Ras Al Khaimah 2017 | DIPLOMACY | YEAR IN REVIEW

Ras Al Khaimah, known colloquially and affectionately as RAK, has its eyes on the prize; a post-oil economy based on knowledge, backed up by a value-adding industrial matrix and services landscape, with top-notch infrastructure to boot.

Ras Al Khaimah is well informed on the need for diversification, and today boasts seven of the UAE's 11 cement plants and a wealth of heavy industry, including RAK Ceramics, one of the world's largest ceramics producers. Indeed, a large chunk of the building materials used to transform the UAE over recent decades are sourced in Ras Al Khaimah, an Emirate that has honed its standards to meet the expectations of even the more discerning investors.

The Emirate sources only a small amount of its revenues from hydrocarbons, mainly through RAK Gas. For investors, this diversified environment makes RAK a safe haven, and the authorities have worked hard to make them feel welcome, with a network of industrial zones and free trade areas acting as a magnet for FDI. And that is not just the official line; Ras Al Khaimah enjoys an 'A' rating from both Fitch and Standard & Poor's, and was recently included on the Financial Times' Top 10 Small and Mid-Sized Cities list, entering at eighth overall, ninth in terms of human capital and lifestyle, seventh in economic potential, fifth in connectivity, and ninth in business friendliness. RAK was also the subject of a special survey carried out at the sub-national level by The World Bank for its 2016 Doing Business Study. Should RAK be placed on the list of countries, it would occupy 45th position, with the UAE itself coming in at 26th.

The Emirate enjoys autonomy over internal affairs, fiscal policy, and economic develop, while subject to federal law in areas such as health. Strategic direction comes from HH Sheikh Saud bin Saqr Al Qasimi, Member of the Federal Supreme Council and Ruler of Ras Al Khaimah, and one may only look deeper at the shape of the RAK economy to see that the Emirate is in safe hands; no single sector accounts for more than 20% of GDP, while manufacturing and mining form the thrust of economic motion.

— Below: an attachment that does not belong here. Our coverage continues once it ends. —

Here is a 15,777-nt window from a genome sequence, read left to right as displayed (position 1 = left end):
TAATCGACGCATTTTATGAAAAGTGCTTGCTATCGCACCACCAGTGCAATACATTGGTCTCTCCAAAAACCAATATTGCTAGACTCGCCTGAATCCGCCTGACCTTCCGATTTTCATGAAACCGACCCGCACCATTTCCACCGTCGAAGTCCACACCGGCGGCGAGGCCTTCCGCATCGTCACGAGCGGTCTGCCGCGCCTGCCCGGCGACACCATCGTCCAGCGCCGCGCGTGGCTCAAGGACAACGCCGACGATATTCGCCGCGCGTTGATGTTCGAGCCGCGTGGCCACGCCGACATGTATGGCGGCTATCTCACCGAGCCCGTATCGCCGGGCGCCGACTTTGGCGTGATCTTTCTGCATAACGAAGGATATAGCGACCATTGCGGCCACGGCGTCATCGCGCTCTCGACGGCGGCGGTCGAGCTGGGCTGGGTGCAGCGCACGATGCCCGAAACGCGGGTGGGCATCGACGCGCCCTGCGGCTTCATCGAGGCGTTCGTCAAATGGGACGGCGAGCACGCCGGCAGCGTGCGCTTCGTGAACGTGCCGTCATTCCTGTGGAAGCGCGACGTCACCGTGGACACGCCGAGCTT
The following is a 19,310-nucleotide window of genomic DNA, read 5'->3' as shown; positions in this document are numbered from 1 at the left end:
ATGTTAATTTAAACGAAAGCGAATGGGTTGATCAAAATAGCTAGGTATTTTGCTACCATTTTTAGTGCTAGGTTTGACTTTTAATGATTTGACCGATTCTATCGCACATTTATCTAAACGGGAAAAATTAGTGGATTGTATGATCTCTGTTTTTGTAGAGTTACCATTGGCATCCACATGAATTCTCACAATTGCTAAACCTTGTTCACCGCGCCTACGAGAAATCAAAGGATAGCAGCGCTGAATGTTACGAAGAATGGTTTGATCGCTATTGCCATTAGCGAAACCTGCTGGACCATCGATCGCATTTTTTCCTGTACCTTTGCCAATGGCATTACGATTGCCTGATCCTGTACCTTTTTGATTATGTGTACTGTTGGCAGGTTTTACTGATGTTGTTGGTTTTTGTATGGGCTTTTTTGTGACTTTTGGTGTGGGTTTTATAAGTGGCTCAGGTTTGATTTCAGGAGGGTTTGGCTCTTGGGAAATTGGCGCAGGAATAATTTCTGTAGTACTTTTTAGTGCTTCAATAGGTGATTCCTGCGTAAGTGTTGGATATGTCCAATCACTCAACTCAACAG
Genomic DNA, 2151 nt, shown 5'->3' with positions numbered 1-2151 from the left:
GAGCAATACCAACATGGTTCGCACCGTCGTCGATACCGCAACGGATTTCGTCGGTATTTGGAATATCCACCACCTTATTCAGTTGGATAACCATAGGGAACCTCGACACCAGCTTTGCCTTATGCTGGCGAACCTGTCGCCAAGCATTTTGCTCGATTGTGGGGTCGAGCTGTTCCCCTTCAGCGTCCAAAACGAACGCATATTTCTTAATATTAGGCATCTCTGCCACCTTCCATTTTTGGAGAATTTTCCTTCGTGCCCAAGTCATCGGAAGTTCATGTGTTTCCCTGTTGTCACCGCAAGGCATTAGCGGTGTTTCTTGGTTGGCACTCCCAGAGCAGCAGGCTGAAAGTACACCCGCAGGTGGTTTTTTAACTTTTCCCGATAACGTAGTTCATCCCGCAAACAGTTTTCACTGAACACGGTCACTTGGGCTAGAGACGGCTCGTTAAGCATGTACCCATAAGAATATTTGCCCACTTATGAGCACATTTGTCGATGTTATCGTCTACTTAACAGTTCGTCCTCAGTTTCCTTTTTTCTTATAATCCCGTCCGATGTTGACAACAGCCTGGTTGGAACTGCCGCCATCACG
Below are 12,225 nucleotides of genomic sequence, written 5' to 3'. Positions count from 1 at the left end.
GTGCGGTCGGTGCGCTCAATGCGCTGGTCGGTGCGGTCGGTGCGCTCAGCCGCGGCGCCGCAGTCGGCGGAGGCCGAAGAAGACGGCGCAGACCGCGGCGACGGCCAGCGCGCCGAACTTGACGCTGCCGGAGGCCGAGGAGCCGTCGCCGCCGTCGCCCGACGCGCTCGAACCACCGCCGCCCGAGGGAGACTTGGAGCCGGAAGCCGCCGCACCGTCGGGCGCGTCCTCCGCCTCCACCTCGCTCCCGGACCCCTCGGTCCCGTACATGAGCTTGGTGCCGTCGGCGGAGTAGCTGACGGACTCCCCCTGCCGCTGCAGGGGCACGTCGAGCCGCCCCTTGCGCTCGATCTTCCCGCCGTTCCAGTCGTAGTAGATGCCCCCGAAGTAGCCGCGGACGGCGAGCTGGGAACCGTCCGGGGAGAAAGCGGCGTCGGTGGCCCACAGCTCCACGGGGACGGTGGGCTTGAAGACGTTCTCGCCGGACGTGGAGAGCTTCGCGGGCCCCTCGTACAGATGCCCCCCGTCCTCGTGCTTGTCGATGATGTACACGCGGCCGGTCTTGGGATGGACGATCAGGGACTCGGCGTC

Back with Fitch, and a recent May 2016 rating announcement affirmed RAK's Long-Term Foreign and Local Currency Issuer Default Ratings (IDRs) at 'A' with a 'Stable' outlook. This confidence resulted from RAK's membership of the UAE and its low debt-GDP ratio and strong fiscal performance, despite lingering slowdown across the region. Going forward, the Emirate's continued growth is set to be supported by infrastructure spending, with Fitch identifying expansion of Saqr Port, new developments at the RAK Free Trade Zone, and work on Al Marjan Island, a community project and RAK's first manmade island. All considered, Fitch is expecting growth of 4% in 2016 and 2017. But any summary of RAK's ambitions going forward would be incomplete without a nod to tourism. A recently new endeavor, the Ras Al Khaimah Tourism Authority (RAK TDA) was launched as recently as 2011, and is currently is the midst of a three-year tourism strategy entitled Destination Ras Al Khaimah 2019. The Emirate is looking at revenues of AED2.4 billion by 2018, as well as 1 million visitors by 2019 and employment in the sector at 15,000. The Emirate is already well on the way, attracting 740,383 visitors in 2015, up 15% YoY. This figure is expected to hit 820,000 in 2016, boosted by growing arrivals from countries including Germany and China, as well as an expanding medical tourism offering. RAK is looking to develop the affordable luxury tourism sector as it works toward boosting hotel capacity. Total keys by 2020 is forecast to hit 12,000, according to a Colliers report citing RAK TDA sources. This activity will also give a shot in the arm to the construction sector, which is expected to up its contribution to GDP to 11.5% by 2021. In terms of mining, RAK boasts high-quality limestone deposits, and produces oil-well cement, white cement, and lime. Its products are not just consumed domestically, but exported around the world.

Looking at the whole, RAK has much going for it. A strategic location on the Arabian Gulf, a solid port network, and a much-lauded, business-friendly regulatory environment put the Emirate in a prime position to drive sustainable growth and diversification across the UAE.